Reform in teacher professional development: Case studies of teacher -directed coaching

Sandra Reid, Fordham University


This qualitative case study documented, described, and analyzed the experiences of three, experienced elementary teachers who voluntarily participated in a district-sponsored and teacher-directed coaching program. The teachers worked in the same elementary school in a suburban district. Two of the teachers taught all subjects in the 4th grade. The third teacher taught all subjects in the 5th grade. The researcher audiotaped the planning and reflecting conversations with each teacher. Therefore, the transcriptions from those audiotapes were the main source for data collection. However, at the end of the coaching program, the teachers were asked to reflect in writing about their experience. These writings were also used as a data source. The data sources were analyzed to uncover common issues and activities and outcomes. The 5 themes which emerged from the data were: (a) classroom management, (b) instructional practices, (c) collegial support, (d) valuing assistance, and (e) recognizing the complexity of teaching. Instructional techniques and teaching strategies were important issues for all teachers. Materials to meet the needs of the diverse learners in the teachers' classrooms were also an area addressed during the coaching process. Each of the teachers expressed how talking helped them think through ideas and receiving feedback about instruction helped to keep them focused. Finally, each teacher came to recognize the multi-dimensional nature of teaching. The evidence from this study support the need for carefully designed on-going, job-embedded professional development opportunities that challenge teachers to discuss and reflect on the instructional practices employed in their classrooms. Three hypotheses were generated from the findings. Hypothesis 1. Experienced elementary teachers who volunteer to participate in a teacher-directed coaching program are concerned about deepening their understanding of specific instructional practices and materials that will facilitate student learning. Hypothesis 2. Dialogic conversations appear to be a pivotal component in the professional development of experienced elementary teachers. Hypothesis 3. Experienced elementary teachers who self-select topic areas of interest in the coaching process benefit from the coaching experience. The outcome of this study has implications for reform in designing teacher professional development. Recommendations were suggested for further research in the above areas to assist in designing professional development programs.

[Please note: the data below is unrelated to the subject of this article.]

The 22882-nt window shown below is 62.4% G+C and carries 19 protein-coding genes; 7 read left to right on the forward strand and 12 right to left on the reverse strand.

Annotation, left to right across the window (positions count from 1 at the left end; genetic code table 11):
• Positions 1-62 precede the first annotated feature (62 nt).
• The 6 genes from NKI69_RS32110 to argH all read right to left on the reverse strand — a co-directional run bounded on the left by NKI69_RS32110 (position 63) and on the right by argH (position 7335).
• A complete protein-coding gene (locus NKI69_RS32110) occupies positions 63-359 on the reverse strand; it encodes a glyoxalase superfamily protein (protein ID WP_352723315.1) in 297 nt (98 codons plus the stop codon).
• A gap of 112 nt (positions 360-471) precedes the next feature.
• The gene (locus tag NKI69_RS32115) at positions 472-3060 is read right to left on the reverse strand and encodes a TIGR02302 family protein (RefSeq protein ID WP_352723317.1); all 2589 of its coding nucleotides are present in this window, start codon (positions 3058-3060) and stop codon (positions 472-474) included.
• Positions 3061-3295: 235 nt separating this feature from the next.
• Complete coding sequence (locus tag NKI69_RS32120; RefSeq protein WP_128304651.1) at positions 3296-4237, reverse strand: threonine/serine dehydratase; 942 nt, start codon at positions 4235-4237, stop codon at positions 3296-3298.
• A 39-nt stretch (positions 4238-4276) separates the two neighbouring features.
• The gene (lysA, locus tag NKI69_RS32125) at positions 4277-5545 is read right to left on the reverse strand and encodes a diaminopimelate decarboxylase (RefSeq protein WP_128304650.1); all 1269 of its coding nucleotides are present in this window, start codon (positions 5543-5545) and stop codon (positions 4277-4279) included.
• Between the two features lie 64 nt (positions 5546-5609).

Subject Area

Teacher education|Curricula|Teaching|Elementary education

Recommended Citation

Reid, Sandra, "Reform in teacher professional development: Case studies of teacher -directed coaching" (2005). ETD Collection for Fordham University. AAI3166576.